. Read More...
On May 16, Conservation International held a side-event at the UNFCCC Climate Change Conference in Bonn, Germany, in partnership with IUCN, UNEP, the Global Environment Facility (GEF) and the Stockholm International Water Institute (SIWI) titled “Ecosystem-based adaptation: a driving force for achieving the UN Sustainable Development Goals and the Paris Agreement”. It sought to encourage discussion on how EbA can, and must, play an important role in achieving the Goals of these two global agreements, with presentations from all partners.
One of the key take-away messages was the sheer ubiquity of the role of ecosystems across sectors (e.g., food security, disaster risk reduction) in supporting the global goal on adaptation articulated in the Paris Agreement last December and in many of the 169 Targets comprising the 17 Sustainable Development Goals. The role of nature is often unarticulated but is implicit and critical to the achievement of those Targets. Moreover, it is often through climate change-driven shifts in the availability of freshwater (too much and too little) that the role of ecosystems is manifest (e.g., in the context of "green infrastructure" and its potential to help people adapt to those changes). Hence, knowledge and innovation that helps guide public and private sector investments in water infrastructure will be key to achieving not only Goal 6 (Clean Water and Sanitation), but also in supporting Goal 2 (Zero Hunger), Goal 3 (Good Health and Well-being), Goal 11 (Sustainable Cities and Communities), Goal 12 (Responsible Consumption and Production) and beyond. Read More...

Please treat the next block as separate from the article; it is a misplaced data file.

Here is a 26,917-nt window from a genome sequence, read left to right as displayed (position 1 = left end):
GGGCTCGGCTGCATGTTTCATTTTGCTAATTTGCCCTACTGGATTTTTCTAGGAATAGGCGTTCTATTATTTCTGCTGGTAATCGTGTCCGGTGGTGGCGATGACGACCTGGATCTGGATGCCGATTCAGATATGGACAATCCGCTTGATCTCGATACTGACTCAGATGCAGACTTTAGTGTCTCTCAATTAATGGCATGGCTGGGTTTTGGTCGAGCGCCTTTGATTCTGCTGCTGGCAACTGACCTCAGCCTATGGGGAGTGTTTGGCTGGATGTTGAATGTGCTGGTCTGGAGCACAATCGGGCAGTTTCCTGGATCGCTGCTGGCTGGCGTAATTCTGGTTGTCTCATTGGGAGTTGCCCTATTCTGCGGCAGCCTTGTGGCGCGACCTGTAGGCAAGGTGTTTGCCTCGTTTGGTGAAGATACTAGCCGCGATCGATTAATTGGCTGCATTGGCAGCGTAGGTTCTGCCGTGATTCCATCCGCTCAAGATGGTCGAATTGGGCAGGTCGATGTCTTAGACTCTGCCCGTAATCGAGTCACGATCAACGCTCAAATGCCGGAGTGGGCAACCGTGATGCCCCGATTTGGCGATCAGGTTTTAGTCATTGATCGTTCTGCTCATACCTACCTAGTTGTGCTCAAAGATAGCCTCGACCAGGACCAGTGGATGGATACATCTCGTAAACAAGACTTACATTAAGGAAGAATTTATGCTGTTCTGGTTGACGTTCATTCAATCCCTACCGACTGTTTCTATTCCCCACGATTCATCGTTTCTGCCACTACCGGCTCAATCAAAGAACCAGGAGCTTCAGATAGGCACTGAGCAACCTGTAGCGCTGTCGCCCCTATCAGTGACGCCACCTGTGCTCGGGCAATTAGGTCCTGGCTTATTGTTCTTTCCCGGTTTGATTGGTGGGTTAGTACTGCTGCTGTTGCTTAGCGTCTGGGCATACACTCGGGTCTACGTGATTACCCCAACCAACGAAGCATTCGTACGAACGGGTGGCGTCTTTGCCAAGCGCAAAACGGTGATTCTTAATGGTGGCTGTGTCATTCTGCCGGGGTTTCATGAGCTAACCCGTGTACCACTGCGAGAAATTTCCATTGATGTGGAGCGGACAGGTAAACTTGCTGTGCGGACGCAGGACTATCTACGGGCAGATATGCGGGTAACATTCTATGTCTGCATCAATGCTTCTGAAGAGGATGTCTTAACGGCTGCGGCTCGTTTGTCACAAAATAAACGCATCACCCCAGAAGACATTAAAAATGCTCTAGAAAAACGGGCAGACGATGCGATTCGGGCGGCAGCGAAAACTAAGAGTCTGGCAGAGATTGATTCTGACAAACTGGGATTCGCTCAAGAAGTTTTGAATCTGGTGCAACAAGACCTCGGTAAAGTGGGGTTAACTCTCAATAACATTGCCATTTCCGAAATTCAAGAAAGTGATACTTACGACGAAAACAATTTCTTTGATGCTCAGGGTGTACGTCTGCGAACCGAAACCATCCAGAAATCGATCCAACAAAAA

22/04/16 Filed in: Article
“This is our moment for ground-breaking transformational change on water, climate change and sustainability. Let us not fail to deliver,"
UN Deputy Secretary-General Jan Eliasson said
at a recent event at UN Headquarters this week.
The event was held on the eve of the UNGA High Level Thematic Debate on Achieving the SDGs and signing of the Paris Agreement on climate change in New York, and aimed to bring attention to the importance of water as a connector between these global agendas. It was hosted by the Stockholm International Water Institute (SIWI) and the Permanent Mission of Sweden, in partnership with the Alliance for Global Water Adaptation (AGWA), WaterAid and the Rockefeller Foundation.
The event, Building a Resilient Future through Water – Connecting the 2030 Agenda and the Paris Agreement,